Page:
Washington Times: Italian Prime Minister Silvio Berlusconi, a close ally of former President George W. Bush, hopes Italy's ties with Iran will give it renewed cachet with Mr. Bush's successor, political analysts here say.
The Washington Times
ROME | Italian Prime Minister Silvio Berlusconi, a close ally of former President George W. Bush, hopes Italy's ties with Iran will give it renewed cachet with Mr. Bush's successor, political analysts here say.
Italian Foreign Minister Franco Frattini last week invited his Iranian counterpart, Manouchehr Mottaki, to take part in a meeting of the Group of 8 major industrial nations about Afghanistan in the Italian city of Trieste on June 8.
"We are for the first time taking seriously … the possibility of inviting Iran to be a positive contributor to the stability of the region," Mr. Frattini said during a visit to the Afghan province of Herat, where most of the Italian contingent of 2,300 soldiers is based.
The Italian overture was eclipsed somewhat by Secretary of State Hillary Rodham Clinton's announcement Thursday that she wants a high-level multilateral meeting on Afghanistan – to include Iran – by the end of this month. But it reflected, nevertheless, Italy's efforts to prove its usefulness to the Obama administration as well as its own interest in resolving the crisis with Iran.
Italy is Iran's largest trading partner in Europe with annual trade of about $7.5 billion. It is also the host of this year's G-8 summit on the Italian island of Sardinia in July.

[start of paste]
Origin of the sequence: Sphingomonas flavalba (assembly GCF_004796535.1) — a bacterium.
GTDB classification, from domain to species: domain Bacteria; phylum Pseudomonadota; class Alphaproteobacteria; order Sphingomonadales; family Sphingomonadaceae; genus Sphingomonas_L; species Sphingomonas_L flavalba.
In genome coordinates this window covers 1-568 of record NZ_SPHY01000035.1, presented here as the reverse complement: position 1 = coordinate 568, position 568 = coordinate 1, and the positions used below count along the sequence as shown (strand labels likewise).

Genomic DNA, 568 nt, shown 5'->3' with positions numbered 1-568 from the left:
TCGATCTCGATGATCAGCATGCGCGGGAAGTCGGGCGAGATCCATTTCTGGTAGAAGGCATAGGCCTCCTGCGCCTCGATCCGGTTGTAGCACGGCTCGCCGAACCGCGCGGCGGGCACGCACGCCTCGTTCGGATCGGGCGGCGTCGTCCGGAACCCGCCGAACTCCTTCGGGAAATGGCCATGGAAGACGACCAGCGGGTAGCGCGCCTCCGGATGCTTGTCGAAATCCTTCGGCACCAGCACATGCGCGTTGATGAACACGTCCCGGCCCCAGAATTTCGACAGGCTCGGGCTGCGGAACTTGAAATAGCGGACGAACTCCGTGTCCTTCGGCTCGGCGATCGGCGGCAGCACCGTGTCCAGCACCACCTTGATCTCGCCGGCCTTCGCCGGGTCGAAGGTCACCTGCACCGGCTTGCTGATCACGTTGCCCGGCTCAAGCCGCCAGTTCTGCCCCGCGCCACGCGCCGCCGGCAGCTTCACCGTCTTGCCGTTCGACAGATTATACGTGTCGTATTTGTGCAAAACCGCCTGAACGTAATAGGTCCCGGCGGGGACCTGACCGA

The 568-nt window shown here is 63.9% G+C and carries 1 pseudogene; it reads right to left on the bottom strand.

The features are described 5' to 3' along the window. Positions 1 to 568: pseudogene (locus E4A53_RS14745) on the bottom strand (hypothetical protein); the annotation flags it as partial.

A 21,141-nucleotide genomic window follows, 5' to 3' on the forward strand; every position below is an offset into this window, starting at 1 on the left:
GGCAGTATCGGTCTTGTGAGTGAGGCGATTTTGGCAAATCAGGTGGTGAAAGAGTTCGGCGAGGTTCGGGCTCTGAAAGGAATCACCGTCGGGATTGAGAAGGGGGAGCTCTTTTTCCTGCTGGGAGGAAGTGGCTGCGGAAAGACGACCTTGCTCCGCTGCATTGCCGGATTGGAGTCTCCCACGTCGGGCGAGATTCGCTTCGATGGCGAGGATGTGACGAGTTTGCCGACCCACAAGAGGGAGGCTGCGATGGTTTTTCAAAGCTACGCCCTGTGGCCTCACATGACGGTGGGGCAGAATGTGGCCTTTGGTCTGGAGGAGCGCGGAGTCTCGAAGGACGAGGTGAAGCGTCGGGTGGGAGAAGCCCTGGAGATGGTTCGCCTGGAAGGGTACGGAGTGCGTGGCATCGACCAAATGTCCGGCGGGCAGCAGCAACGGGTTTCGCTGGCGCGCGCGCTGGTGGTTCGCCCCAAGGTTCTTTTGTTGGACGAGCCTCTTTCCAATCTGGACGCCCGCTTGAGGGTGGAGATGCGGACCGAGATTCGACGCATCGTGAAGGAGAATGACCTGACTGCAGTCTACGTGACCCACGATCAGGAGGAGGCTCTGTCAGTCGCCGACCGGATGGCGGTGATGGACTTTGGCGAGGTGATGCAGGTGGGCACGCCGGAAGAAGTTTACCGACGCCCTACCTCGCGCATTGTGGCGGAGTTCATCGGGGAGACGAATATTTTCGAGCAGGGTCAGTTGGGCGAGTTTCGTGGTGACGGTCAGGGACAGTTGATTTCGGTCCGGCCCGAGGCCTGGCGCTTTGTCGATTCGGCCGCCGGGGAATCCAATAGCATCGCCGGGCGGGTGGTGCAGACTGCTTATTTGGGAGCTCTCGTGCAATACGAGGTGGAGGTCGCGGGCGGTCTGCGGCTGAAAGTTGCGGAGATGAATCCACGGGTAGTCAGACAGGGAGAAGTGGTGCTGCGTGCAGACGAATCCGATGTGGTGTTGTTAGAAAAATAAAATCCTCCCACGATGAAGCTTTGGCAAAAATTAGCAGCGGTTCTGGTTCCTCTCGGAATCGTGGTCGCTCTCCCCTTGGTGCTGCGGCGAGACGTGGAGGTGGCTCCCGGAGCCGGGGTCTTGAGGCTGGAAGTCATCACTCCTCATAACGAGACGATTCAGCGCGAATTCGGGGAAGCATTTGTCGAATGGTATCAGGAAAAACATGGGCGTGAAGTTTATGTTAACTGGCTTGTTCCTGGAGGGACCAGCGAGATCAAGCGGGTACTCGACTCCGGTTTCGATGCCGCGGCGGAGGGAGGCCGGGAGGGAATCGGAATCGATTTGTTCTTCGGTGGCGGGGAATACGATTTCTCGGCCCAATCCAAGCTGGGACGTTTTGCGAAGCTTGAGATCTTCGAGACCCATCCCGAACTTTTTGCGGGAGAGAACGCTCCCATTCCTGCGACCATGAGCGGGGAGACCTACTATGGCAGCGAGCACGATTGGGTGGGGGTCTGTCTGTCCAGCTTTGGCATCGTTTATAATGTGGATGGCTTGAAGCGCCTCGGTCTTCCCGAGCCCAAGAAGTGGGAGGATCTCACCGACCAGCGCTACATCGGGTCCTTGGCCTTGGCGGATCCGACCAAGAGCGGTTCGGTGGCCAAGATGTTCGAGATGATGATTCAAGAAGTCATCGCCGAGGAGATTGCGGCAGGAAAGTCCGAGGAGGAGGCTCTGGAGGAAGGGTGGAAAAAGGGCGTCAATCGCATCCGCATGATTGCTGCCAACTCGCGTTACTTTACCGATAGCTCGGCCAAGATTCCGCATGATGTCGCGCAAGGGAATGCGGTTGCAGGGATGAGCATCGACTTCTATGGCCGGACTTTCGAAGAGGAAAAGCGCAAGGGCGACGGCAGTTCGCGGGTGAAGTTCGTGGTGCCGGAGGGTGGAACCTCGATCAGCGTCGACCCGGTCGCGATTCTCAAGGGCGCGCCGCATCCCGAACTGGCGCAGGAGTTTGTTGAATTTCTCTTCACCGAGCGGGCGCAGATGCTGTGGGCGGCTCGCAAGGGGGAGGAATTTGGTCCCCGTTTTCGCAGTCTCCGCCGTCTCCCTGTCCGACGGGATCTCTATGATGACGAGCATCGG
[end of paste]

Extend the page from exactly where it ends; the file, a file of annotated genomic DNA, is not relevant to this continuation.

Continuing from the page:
Italian Ambassador to Washington Giovanni Castellaneta told The Washington Times last month that nuclear talks with Iran should be expanded beyond the nations that have been involved in the past – the U.S., France, Britain, Russia, China and Germany. "There are also some other countries" that could maintain pressure on Iran more effectively, he said.
"If you are looking at what Rome is offering now, I think that Italy's links to Iran are more interesting to the State Department than Italian policies on Iraq or Afghanistan," said Nina Gardner, the head of the Americans in Italy Elect Obama committee.
Mr. Berlusconi was a staunch supporter of the Bush administration's Iraq policy and has been wracking his brain to find a way to get on the right side of President Obama, according to Silvio Fagiolo, a former Italian ambassador to Germany and the European Union.
"Now Berlusconi will try to develop a personal relationship with Obama. He is a charmer with a great sense of show," Mr. Fagiolo said. "I would expect him to stage some kind of spectacular stunt to woo Obama in Sardinia."
Mr. Berlusconi got off to an embarrassing start with the Obama administration by quipping during a trip to Moscow that the new U.S. president was "suntanned."
Ms. Gardner said the gaffe would not cause lasting damage.
"Obama is big enough to move on," she told The Times. "I know that for a fact from Obama's people."